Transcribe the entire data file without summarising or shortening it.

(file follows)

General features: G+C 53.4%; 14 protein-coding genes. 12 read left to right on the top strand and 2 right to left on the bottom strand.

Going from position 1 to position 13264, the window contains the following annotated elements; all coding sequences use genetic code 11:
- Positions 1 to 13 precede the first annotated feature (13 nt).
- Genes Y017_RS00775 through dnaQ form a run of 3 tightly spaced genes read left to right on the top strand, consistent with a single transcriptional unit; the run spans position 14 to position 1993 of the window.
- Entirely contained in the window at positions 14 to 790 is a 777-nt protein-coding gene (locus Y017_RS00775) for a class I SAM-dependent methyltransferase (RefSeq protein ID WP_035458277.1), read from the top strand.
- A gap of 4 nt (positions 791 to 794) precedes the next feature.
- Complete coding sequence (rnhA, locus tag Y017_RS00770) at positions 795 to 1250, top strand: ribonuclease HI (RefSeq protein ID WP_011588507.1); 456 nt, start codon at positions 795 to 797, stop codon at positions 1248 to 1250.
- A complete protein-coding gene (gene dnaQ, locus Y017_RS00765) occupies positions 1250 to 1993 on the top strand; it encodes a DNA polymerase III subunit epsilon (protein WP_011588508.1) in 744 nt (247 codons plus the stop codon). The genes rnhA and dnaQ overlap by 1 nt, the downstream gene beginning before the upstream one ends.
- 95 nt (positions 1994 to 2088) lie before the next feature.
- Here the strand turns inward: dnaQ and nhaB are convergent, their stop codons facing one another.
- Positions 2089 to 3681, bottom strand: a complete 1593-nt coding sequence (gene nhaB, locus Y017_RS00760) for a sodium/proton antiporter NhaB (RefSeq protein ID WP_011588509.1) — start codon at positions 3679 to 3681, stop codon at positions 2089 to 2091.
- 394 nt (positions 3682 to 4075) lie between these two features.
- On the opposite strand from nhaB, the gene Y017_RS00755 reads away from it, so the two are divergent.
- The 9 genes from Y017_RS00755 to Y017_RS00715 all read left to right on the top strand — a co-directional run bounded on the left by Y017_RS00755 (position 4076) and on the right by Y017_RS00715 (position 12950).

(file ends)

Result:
General features: G+C 53.4%; 14 protein-coding genes. 12 read left to right on the top strand and 2 right to left on the bottom strand.

Going from position 1 to position 13264, the window contains the following annotated elements; all coding sequences use genetic code 11:
- Positions 1 to 13 precede the first annotated feature (13 nt).
- Genes Y017_RS00775 through dnaQ form a run of 3 tightly spaced genes read left to right on the top strand, consistent with a single transcriptional unit; the run spans position 14 to position 1993 of the window.
- Entirely contained in the window at positions 14 to 790 is a 777-nt protein-coding gene (locus Y017_RS00775) for a class I SAM-dependent methyltransferase (RefSeq protein ID WP_035458277.1), read from the top strand.
- A gap of 4 nt (positions 791 to 794) precedes the next feature.
- Complete coding sequence (rnhA, locus tag Y017_RS00770) at positions 795 to 1250, top strand: ribonuclease HI (RefSeq protein ID WP_011588507.1); 456 nt, start codon at positions 795 to 797, stop codon at positions 1248 to 1250.
- A complete protein-coding gene (gene dnaQ, locus Y017_RS00765) occupies positions 1250 to 1993 on the top strand; it encodes a DNA polymerase III subunit epsilon (protein WP_011588508.1) in 744 nt (247 codons plus the stop codon). The genes rnhA and dnaQ overlap by 1 nt, the downstream gene beginning before the upstream one ends.
- 95 nt (positions 1994 to 2088) lie before the next feature.
- Here the strand turns inward: dnaQ and nhaB are convergent, their stop codons facing one another.
- Positions 2089 to 3681, bottom strand: a complete 1593-nt coding sequence (gene nhaB, locus Y017_RS00760) for a sodium/proton antiporter NhaB (RefSeq protein ID WP_011588509.1) — start codon at positions 3679 to 3681, stop codon at positions 2089 to 2091.
- 394 nt (positions 3682 to 4075) lie between these two features.
- On the opposite strand from nhaB, the gene Y017_RS00755 reads away from it, so the two are divergent.
- The 9 genes from Y017_RS00755 to Y017_RS00715 all read left to right on the top strand — a co-directional run bounded on the left by Y017_RS00755 (position 4076) and on the right by Y017_RS00715 (position 12950).